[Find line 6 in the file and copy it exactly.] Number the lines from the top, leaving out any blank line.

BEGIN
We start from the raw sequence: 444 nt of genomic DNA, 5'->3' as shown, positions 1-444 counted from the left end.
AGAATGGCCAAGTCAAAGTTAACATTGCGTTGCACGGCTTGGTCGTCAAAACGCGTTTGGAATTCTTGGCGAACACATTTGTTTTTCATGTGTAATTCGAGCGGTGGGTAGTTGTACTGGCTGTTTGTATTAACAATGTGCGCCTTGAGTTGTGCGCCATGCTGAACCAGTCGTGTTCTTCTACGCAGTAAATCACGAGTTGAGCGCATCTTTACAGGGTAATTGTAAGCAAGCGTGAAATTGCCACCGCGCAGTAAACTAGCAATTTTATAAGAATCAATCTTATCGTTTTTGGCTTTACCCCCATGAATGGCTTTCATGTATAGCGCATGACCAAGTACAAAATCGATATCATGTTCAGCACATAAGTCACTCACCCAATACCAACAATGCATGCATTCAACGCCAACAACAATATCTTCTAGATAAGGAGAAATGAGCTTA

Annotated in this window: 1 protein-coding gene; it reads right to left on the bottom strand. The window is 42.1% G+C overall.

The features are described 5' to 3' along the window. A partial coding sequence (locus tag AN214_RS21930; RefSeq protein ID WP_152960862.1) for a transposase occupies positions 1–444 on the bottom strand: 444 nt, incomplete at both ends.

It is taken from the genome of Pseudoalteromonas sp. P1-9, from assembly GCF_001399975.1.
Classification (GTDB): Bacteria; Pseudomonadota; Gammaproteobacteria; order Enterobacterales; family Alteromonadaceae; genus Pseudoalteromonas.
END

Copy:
Classification (GTDB): Bacteria; Pseudomonadota; Gammaproteobacteria; order Enterobacterales; family Alteromonadaceae; genus Pseudoalteromonas.